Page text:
White ended up with a passer on d6 in a position with a rook and a queen for both. Carlsen explained how important it is to get a queen to d4 in such positions, in what was quite an instructive post-mortem by him together with Jan Gustafsson.

Saturday's best game was Vachier-Lagrave vs Nakamura, and the psychological warfar started as early as move three. After 1.d4 Nf6 2.c4 g6 Nakamura went 3.e3!?, a remarkable way to avoid the Grünfeld.

The opening became a Benoni where both sides had lost time (White on e3-e4 and f3-f4, Black only on Nf6-h5-g6). Vachier-Lagrave didn't mind playing a different structure as he had an extra tempo “which would always provide counterplay.”

On playing the most entertaining game of the day, Nakamura said: “I don't know about entertaining today. Today was not what I call entertaining from the position I had out of the opening. Maybe it was entertaining for the fans but I was not enjoying it at least.”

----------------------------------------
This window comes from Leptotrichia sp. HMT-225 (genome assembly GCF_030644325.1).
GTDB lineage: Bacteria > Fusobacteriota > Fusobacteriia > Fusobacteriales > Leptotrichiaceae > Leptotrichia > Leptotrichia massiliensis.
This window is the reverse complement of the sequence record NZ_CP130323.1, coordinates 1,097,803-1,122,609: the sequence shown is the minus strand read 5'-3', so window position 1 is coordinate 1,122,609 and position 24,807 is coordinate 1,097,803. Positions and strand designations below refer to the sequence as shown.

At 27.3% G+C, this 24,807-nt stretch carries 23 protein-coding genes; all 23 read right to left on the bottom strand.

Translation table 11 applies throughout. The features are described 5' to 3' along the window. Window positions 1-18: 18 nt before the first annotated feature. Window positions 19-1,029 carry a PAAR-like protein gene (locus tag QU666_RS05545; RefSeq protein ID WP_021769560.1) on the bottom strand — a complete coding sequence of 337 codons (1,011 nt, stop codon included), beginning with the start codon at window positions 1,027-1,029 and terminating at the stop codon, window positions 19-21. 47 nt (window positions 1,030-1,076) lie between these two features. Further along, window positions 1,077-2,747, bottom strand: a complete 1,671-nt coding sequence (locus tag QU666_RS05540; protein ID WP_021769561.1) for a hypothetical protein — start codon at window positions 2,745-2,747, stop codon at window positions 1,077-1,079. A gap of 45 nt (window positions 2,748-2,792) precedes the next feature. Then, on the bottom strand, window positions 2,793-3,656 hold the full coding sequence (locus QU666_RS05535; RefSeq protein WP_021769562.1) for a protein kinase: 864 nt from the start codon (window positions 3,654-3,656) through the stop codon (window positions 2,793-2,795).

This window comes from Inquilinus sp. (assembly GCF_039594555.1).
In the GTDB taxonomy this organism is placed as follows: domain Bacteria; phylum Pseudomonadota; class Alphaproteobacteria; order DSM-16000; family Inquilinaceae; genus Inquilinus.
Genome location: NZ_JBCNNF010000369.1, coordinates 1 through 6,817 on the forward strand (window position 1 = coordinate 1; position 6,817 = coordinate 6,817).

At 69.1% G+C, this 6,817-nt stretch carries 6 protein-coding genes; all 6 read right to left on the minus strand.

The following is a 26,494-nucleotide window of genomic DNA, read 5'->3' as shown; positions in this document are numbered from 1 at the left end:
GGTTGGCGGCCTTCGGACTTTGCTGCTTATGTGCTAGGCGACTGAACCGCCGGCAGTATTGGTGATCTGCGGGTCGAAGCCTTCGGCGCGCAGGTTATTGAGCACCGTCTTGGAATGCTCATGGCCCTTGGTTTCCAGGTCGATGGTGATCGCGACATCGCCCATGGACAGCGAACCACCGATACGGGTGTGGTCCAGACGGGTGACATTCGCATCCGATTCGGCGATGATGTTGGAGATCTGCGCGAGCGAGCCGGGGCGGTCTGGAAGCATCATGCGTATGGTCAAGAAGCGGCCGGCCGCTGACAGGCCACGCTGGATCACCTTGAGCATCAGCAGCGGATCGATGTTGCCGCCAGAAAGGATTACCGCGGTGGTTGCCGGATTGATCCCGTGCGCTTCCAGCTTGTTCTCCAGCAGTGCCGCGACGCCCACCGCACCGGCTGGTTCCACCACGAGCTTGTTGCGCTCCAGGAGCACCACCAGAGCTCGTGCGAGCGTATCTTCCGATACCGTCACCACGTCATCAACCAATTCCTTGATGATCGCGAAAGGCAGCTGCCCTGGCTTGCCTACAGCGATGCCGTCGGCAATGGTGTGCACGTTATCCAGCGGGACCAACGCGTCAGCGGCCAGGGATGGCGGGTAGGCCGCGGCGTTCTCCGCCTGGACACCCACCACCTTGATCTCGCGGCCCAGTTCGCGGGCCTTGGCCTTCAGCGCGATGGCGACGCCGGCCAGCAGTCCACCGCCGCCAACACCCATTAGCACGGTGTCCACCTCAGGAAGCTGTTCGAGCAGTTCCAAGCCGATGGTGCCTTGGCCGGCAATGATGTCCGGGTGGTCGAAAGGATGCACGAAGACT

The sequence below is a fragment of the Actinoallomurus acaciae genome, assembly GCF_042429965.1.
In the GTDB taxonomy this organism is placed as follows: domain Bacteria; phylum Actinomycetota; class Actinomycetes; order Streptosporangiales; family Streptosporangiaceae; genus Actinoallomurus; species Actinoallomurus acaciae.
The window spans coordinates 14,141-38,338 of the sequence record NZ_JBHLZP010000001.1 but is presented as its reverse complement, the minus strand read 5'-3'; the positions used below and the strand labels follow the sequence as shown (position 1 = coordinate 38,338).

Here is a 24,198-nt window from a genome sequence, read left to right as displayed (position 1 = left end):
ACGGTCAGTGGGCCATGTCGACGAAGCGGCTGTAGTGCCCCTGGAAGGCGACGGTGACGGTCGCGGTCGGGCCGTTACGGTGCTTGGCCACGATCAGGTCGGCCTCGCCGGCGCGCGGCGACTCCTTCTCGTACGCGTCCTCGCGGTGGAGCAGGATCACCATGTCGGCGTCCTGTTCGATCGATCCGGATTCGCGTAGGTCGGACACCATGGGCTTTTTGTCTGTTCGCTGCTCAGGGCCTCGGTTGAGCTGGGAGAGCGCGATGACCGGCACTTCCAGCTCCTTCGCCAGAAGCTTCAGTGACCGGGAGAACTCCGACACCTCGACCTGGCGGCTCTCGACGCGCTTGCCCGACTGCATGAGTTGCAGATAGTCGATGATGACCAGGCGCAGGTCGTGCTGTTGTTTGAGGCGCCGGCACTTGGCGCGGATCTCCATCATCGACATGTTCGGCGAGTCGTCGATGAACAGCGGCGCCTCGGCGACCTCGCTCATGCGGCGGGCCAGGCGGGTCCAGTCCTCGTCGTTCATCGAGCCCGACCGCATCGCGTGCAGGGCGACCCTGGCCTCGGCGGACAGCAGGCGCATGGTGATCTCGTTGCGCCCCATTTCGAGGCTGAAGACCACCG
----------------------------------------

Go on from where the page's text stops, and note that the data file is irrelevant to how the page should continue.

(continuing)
Vachier-Lagrave: “I was enjoying it maybe a bit too much at some point!”

Annotations by GM Robert Hess

Topalov-Grischuk was a Berlin with 4.d3. There was an interesting moment in the opening when Grischuk played 7...a6, which he had done a few times before, whereas these days few people “ask” the bishop there.

However, as he pointed out, Carlsen has taken on c6 several times without ...a6 being played! Grischuk: “One of those things [playing ...a6 or taking on c6 voluntarily] must be borderline retarded!”

“One of those things must be borderline retarded!” |  Photo Ray Morris-Hill.

Aronian-Anand was a bit irregular at the start when White put his bishop on d2 instead of g5, but it became some kind of Ragozin anyway. “I felt under pressure but I also didn't see a clear way for him,” said Anand.

The Indian also didn't see another plan than the Ragozin one with c5-c4, followed by putting his knight on d6. “In Armenia we call this the Petrosian knight” said Aronian, who refered to the game Bobotsov-Petrosian, a classic for anyone studying the Queen's Gambit. 

2015 London Chess Classic | Pairings & Results